6 Things Little Boys Learn That Contribute To Rape Culture

6 Things Little Boys Learn That Contribute To Rape Culture

It's important for parents to make sure that their little boy's learn to respect women and do their part in eradicating rape culture.

All women, regardless of race or creed, are affected by rape culture, or a culture wherein sexual violence against women is normal, and sometimes even excused.

Rape culture also extends to the way that some women are treated as simply objects of desire for men to acquire and also to objectifying behaviour such as catcalling or victim-blaming.

Of course, no parent wants their son to grow up treating women like objects or being disrespectful to women. That’s why knowing and avoiding the behaviours that contribute to rape culture is something that mums and dads need to do.

What things contribute to rape culture? 

At a young age, boys are exposed to a lot of various types of behaviour, either from their friends, relatives, or the media, that might seem innocent but in reality, contribute to the propagation of rape culture.

Constantly being bombarded by these things can sometimes make young boys feel that disrespecting or abusing women is normal or acceptable behaviour.

That’s why mums and dads need to actively teach their young boys how to treat women with the respect that they deserve, as well as do their part in eradicating a culture of rape and violence against women.

Here are some things to keep in mind to this effect, when raising your boys: 

rape culture

Rape culture leads to the normalization of sexual violence against women.

1. Teach your boys about consent

At a young age, children should be taught about consent. They need to learn that any form of affection isn’t mandatory and that it requires consent. This means that if they’re not comfortable with kissing or hugging someone, even if it’s a close relative, then they shouldn’t be forced to do so.

It’s their body, and it’s their choice whether or not they want to show affection towards someone. Letting your son know about consent early on can really help guide them down the path of respectable and accepted behaviour.

2. No woman ‘deserves it,’ and the term “boys will be boys” is a myth

This behaviour is a manifestation of the culture of victim-blaming that’s still prevalent in modern society. Women, regardless of how they act or what they wear, don’t ‘deserve it.’

Boys should be taught to never blame the victim for causing harm to themselves since it simply dismisses the perpetrator of the crime as someone who was ‘tempted’ or ‘invited’ into committing the crime.

Boys should be boys” isn’t acceptable behaviour, and parents need to stop using it to excuse their child’s bad behaviour.

3. Girls don’t dress for boys

6 Things Little Boys Learn That Contribute To Rape Culture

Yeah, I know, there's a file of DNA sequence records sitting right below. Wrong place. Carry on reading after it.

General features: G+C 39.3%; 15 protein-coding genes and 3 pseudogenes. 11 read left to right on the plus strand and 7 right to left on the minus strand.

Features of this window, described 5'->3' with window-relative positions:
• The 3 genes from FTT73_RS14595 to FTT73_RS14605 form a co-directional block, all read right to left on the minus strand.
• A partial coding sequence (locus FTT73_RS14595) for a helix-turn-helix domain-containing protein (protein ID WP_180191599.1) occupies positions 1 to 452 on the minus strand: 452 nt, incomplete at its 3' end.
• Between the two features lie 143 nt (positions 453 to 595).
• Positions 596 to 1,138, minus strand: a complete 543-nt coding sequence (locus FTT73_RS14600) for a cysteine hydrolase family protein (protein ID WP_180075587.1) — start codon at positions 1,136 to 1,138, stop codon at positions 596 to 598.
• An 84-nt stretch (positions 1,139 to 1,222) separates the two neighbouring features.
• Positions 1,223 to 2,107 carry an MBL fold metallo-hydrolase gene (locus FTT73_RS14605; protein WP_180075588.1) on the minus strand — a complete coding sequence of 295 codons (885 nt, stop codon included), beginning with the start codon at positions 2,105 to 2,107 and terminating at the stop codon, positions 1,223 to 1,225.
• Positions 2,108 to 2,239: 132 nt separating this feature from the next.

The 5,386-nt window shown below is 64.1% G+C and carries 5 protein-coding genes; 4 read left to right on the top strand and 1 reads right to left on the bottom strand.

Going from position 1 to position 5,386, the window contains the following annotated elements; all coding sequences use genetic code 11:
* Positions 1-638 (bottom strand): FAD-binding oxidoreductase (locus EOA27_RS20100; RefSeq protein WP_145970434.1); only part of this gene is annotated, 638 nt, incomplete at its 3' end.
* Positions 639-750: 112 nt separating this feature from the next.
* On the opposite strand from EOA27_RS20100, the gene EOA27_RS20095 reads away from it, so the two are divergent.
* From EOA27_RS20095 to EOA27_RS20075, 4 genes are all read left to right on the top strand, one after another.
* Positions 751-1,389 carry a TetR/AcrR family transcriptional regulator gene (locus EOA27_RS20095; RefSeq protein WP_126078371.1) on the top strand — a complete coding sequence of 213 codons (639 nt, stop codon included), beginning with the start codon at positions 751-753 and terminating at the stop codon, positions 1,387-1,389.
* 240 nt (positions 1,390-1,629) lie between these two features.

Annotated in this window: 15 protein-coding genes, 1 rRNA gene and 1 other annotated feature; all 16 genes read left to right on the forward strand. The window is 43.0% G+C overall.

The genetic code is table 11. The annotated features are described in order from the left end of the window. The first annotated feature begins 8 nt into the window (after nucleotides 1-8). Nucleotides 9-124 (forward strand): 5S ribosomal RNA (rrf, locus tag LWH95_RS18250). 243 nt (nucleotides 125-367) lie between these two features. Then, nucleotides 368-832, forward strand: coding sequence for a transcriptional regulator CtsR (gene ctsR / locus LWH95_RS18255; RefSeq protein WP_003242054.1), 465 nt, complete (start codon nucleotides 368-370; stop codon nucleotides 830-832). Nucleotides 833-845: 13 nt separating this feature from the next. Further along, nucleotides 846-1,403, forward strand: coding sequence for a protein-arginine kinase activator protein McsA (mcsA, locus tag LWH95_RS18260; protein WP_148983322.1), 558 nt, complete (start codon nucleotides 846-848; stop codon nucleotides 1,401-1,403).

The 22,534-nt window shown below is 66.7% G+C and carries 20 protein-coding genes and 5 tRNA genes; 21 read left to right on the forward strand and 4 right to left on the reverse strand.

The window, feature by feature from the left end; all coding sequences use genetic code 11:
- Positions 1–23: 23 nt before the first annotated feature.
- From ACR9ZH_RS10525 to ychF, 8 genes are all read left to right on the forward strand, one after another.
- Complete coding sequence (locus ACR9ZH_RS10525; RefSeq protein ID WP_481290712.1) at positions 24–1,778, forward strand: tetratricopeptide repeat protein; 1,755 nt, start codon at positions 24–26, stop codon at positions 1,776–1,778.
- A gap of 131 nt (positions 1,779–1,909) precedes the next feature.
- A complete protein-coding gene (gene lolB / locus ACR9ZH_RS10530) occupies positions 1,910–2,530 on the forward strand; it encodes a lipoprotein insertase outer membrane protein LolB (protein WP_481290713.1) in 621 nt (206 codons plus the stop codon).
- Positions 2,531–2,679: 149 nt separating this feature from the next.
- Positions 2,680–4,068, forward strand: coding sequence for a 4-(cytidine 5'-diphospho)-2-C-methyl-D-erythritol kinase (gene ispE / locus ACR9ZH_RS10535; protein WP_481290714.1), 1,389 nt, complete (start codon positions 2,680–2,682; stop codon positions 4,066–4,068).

Image source: iStock

At a young age, girls are taught to dress modestly since “boys might have naughty thoughts” about them. This isn’t acceptable behaviour because, in the first place, boys shouldn’t think of girls as simply objects of desire.

Young boys should be taught to respect all women, regardless of what they’re wearing. Just because a woman is wearing skimpy clothes doesn’t mean it’s an invitation for men to abuse her.

4. Picking on someone does NOT mean you like them

This behaviour is commonly seen in movies and TV shows wherein boys show affection for the girls that they like by making fun of them or picking on them.

This leads to cases wherein young girls feel victimized or bullied by a boy classmate, but her feelings are simply dismissed because the boy’s excuse is that “he likes her.”

Bullying, teasing, or making fun of someone isn’t romantic at all; it’s a form of violence.

5. No means NO

6 Things Little Boys Learn That Contribute To Rape Culture

Image source: iStock

Have you ever watched those movies wherein the lead actor eventually “gets the girl” after being persistent, even if the girl initially told him no? It might seem romantic at first glance since the guy finally got to be with the girl that he wanted after being so persistent.

These depictions of romance, especially in media, is problematic since it teaches young boys that no doesn’t always mean no. This means that when someone turns them down, they will do everything that they can in order for the other person to reciprocate their affection, even if it means drastic measures.

Mums and dads, let your young boys know that no really means no and that if someone turns down their affection, they should just learn to let it go.

6. Consent is not one-off

Consent isn’t a one-time deal. If a person agrees to let you hug or kiss them, it doesn’t mean that you can hug or kiss them whenever you please. And this is an important lesson that all boys need to learn.

Consent is something that needs to be asked every time, especially if it comes to things that concern a person’s bodily autonomy.  

Source: romper.com

READ: How to raise a feminist child: 5 primary lessons from award-winning author Chimamanda Ngozi Adichie

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Written by

Jan Alwyn

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